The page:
The National Day and Mid-Autumn Festival holiday is about to end, and it’s been a while since my last essay. In recent days, I have been continuing the development process while also expending considerable effort to deal with various bugs and anomalies in iOS 14.
This essay mainly records some of the issues I’ve encountered during this time and discusses the pros and cons of iOS 14, Xcode 12, and SwiftUI 2.0. The logic might be a bit chaotic as I write whatever comes to mind.
Bugs are Really Numerous
In 2020, Apple aimed to make many significant changes at the software architecture level. Big Sur needed to support Arm, SwiftUI aimed to truly achieve multi-platform operation with a single codebase, and iOS 14 underwent the most visible changes in recent years. However, perhaps due to too many and too ambitious goals with limited time, bugs have been incessant and seem endless. Especially with each new version, there are more bugs than before, which is really frustrating.
For example, in iOS 14.2 beta 2, the
sheet delegate does not respond, although there were no issues in all previous versions. In iOS 14.2 beta 2, the timing of View refreshing has subtly changed, leading to unsynchronized refresh in certain special cases. Errors like these continue to increase.
Modifying data in
@FetchRequest does not automatically update the View. Although 14.2 fixed this for List, manual intervention is still needed in other cases.
When adding or removing data in
@FetchRequest, sometimes there are animations, sometimes there are not. The same code behaves differently in different places. These issues did not occur in SwiftUI 1.0.
Running an app on macOS through Catalyst often leads to freezing (system CPU usage is 0, but the app does not respond).
Xcode 12 has various display anomalies. Recently, a bizarre issue occurred where editing
xcdatamodeld files caused a white area to cover the data editing area, forcing me to operate blindly. This issue doesn’t occur with other file types.
Code completion in Xcode 12 is far inferior to Xcode 11, often requiring the deletion of a large amount of unnecessary completion information.
fileImporter cannot be canceled by gestures. If you use gestures, the
sheet repeatedly pops up unless you click the
cancel button in the top right corner.
The Menu (a new SwiftUI control) behaves abnormally when covered by the keyboard. Currently, I can only place the Menu at the top of the screen.
ContextMenu flashes when selected, which is quite uncomfortable.
In SwiftUI 2, automatic keyboard avoidance was a great idea, but it often leads to many layouts being affected by keyboard movement, requiring more work to avoid this issue. A good idea, but counterproductive in practice.
The Debug area in Xcode 12 sometimes disappears and can be brought back with a shortcut key. Also, the Debug Output window on the right side is mysteriously not displayed by default.
The above are some of the particularly annoying bugs I’ve encountered recently. There are too many others to list.
The result of too many bugs is that I have to spend a lot of time determining whether an issue is due to my own implementation errors or system bugs. If it’s a bug, I need to write a lot of feedback for Apple, hoping for a quick fix. The waste of time is tremendous.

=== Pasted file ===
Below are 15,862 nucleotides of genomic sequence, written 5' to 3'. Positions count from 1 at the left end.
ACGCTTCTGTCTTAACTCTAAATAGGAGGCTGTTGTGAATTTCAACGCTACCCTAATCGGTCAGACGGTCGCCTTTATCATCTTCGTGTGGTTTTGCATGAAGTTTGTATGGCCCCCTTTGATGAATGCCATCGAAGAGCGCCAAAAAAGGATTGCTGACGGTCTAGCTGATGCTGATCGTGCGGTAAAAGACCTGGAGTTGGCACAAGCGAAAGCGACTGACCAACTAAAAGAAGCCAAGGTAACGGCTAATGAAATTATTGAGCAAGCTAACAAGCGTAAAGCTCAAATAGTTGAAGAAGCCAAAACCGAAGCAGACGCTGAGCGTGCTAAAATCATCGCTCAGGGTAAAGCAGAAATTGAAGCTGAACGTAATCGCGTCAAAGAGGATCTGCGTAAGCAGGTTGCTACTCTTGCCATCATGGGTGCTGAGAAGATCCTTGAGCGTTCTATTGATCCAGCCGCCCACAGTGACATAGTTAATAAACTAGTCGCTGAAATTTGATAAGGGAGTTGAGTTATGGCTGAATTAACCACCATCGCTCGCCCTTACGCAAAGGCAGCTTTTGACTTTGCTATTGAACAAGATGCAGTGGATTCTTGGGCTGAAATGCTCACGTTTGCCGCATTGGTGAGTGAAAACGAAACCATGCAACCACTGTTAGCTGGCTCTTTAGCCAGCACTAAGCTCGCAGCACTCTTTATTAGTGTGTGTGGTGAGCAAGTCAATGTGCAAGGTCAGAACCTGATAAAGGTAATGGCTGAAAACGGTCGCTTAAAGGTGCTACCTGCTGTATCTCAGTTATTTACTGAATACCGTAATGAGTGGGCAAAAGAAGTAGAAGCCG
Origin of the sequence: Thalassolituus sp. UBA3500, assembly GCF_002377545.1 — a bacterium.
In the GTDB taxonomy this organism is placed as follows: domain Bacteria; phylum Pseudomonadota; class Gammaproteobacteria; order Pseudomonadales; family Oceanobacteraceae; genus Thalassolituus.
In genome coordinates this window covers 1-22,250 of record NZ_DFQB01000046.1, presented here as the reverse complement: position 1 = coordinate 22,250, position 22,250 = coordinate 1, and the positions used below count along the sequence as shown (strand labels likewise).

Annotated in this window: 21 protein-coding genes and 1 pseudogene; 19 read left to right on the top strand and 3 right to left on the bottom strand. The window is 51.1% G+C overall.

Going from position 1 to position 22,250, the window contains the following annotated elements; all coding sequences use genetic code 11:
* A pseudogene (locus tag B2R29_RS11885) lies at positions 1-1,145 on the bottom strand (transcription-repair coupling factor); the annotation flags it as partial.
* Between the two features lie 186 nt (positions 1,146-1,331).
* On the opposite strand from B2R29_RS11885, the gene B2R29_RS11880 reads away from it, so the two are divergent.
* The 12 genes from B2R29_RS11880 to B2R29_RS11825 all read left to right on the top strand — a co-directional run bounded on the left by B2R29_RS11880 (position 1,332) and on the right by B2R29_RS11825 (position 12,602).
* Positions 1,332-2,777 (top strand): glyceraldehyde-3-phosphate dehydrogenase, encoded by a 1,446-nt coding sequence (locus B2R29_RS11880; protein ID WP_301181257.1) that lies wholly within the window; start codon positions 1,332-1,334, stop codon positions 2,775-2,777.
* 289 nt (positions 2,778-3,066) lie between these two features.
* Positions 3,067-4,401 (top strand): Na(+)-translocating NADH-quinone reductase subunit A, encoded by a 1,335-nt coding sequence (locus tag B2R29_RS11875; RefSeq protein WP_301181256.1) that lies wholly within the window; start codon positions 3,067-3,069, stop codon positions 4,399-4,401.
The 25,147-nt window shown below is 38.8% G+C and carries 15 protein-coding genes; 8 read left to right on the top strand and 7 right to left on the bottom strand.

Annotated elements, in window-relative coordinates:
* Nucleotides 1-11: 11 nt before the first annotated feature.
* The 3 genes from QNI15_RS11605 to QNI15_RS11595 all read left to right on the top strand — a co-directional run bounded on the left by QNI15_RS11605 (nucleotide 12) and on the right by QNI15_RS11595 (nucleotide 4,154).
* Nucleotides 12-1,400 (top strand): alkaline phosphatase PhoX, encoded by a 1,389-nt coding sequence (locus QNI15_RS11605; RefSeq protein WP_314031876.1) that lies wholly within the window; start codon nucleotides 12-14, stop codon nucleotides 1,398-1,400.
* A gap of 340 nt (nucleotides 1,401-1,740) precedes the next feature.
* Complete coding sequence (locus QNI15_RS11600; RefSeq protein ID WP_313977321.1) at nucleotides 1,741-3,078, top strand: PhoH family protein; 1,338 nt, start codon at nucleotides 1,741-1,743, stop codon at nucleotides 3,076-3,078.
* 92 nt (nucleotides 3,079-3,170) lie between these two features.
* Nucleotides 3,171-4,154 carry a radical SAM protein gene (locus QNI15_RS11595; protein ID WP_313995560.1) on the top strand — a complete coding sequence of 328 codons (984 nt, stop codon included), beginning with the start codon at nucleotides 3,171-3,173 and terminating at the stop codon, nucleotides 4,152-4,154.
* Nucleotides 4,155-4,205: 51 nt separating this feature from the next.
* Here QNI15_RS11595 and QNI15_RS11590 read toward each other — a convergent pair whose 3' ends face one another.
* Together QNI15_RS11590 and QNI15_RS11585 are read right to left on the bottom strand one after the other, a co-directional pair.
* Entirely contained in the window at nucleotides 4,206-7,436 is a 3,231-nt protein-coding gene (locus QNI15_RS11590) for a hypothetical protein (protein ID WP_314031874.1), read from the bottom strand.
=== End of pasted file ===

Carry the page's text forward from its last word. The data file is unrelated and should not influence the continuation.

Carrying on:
To determine the cause, I currently have two versions of Big Sur (latest and penultimate), three versions of Xcode (11.7, 12.01, 12.2 beta 2), two iPhones with different versions (14.2 beta 2, 14.01), and two simulators (14.2, 14.01) installed on my Mac. It’s quite an effort.
However, this is the necessary price to pay for developing under a not yet fully mature architecture at a time of significant change.
After much complaining, let’s talk about the progress and improvements Apple has brought us this year.
Preview has matured significantly, with fewer crashes or preview issues.
Embedding playgrounds in projects is very convenient, especially with Build Active Scheme enabled, allowing direct use of third-party libraries in playgrounds. This provides great convenience for experimentation and testing during development.
StoreKit’s simulation environment is very useful, greatly improving efficiency in developing in-app purchases. It allows the completion and debugging of all payment-related code without submitting the app and setting up pricing. However, I’ve found that restore doesn’t seem to work; I’m not sure if I’m using it wrong or if it’s not provided.
Fullscreen development mode supports placing simulators directly, improving screen utilization and concentration.
SwiftUI lifecycle makes cross-platform development more convenient.
onChange is what I’m most satisfied with in this year’s SwiftUI changes. The timing of code execution in `
onChange` and View update is consistent, ensuring correct response timing.
The new DatePicker on iOS saves display space, making forms more compact. However, the flicker after selection indicates room for further optimization.
Many new controls. I haven’t used many new controls in this development, but more options are beneficial for developers.
The new controls I use most are: toolbar, menu, lazyStack, lazyGrid.
Support for more complex logic in DSL. With
switch now supported, DSL can implement clearer logic processing with less code.
Improved compilation capabilities for complex DSL.
With each new beta version, Catalyst’s support for SwiftUI improves. In the initial versions, AppKit controls were used in place of UIKit controls. In the current beta 9, the display effect is almost indistinguishable from that on iPad. Using SwiftUI + Catalyst to develop Mac apps is increasingly feasible.
Health Notes 2.0 is now in the final stages, with most features completed except for the chart section. I am applying for beta testing through TestFlight. If you are interested in testing, please send me your email.
Health Notes 2.0 requires a device running iOS 14 or above.